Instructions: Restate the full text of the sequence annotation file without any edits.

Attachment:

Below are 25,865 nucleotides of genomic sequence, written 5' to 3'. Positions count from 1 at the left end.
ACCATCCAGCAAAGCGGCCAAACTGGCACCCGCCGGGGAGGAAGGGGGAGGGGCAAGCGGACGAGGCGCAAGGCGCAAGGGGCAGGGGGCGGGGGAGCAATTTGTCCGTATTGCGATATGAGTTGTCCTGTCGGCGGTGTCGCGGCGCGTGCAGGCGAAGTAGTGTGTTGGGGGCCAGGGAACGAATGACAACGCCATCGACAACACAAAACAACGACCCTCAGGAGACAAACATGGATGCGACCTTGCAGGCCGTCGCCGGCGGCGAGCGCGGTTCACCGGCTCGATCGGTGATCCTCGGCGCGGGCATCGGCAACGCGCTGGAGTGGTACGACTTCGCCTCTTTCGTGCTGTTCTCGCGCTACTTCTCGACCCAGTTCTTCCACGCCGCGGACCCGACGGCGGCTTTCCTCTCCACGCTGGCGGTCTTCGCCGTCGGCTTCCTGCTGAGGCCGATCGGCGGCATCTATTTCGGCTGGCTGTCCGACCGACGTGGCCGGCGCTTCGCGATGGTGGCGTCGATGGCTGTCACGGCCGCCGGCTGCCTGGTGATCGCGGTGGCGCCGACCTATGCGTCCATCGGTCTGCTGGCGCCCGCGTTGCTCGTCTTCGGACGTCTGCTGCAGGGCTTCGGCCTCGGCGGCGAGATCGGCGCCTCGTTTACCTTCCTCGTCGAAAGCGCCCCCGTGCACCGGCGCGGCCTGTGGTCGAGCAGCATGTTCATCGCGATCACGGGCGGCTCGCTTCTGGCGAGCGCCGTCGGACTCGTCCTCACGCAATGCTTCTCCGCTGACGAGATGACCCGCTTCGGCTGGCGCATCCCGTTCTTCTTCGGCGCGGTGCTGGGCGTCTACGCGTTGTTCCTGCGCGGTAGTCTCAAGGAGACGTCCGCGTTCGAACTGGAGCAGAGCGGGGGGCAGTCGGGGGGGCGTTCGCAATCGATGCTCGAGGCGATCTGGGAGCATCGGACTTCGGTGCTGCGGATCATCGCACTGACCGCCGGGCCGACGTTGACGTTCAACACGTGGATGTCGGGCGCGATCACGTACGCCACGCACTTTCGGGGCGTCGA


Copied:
Below are 25,865 nucleotides of genomic sequence, written 5' to 3'. Positions count from 1 at the left end.
ACCATCCAGCAAAGCGGCCAAACTGGCACCCGCCGGGGAGGAAGGGGGAGGGGCAAGCGGACGAGGCGCAAGGCGCAAGGGGCAGGGGGCGGGGGAGCAATTTGTCCGTATTGCGATATGAGTTGTCCTGTCGGCGGTGTCGCGGCGCGTGCAGGCGAAGTAGTGTGTTGGGGGCCAGGGAACGAATGACAACGCCATCGACAACACAAAACAACGACCCTCAGGAGACAAACATGGATGCGACCTTGCAGGCCGTCGCCGGCGGCGAGCGCGGTTCACCGGCTCGATCGGTGATCCTCGGCGCGGGCATCGGCAACGCGCTGGAGTGGTACGACTTCGCCTCTTTCGTGCTGTTCTCGCGCTACTTCTCGACCCAGTTCTTCCACGCCGCGGACCCGACGGCGGCTTTCCTCTCCACGCTGGCGGTCTTCGCCGTCGGCTTCCTGCTGAGGCCGATCGGCGGCATCTATTTCGGCTGGCTGTCCGACCGACGTGGCCGGCGCTTCGCGATGGTGGCGTCGATGGCTGTCACGGCCGCCGGCTGCCTGGTGATCGCGGTGGCGCCGACCTATGCGTCCATCGGTCTGCTGGCGCCCGCGTTGCTCGTCTTCGGACGTCTGCTGCAGGGCTTCGGCCTCGGCGGCGAGATCGGCGCCTCGTTTACCTTCCTCGTCGAAAGCGCCCCCGTGCACCGGCGCGGCCTGTGGTCGAGCAGCATGTTCATCGCGATCACGGGCGGCTCGCTTCTGGCGAGCGCCGTCGGACTCGTCCTCACGCAATGCTTCTCCGCTGACGAGATGACCCGCTTCGGCTGGCGCATCCCGTTCTTCTTCGGCGCGGTGCTGGGCGTCTACGCGTTGTTCCTGCGCGGTAGTCTCAAGGAGACGTCCGCGTTCGAACTGGAGCAGAGCGGGGGGCAGTCGGGGGGGCGTTCGCAATCGATGCTCGAGGCGATCTGGGAGCATCGGACTTCGGTGCTGCGGATCATCGCACTGACCGCCGGGCCGACGTTGACGTTCAACACGTGGATGTCGGGCGCGATCACGTACGCCACGCACTTTCGGGGCGTCGA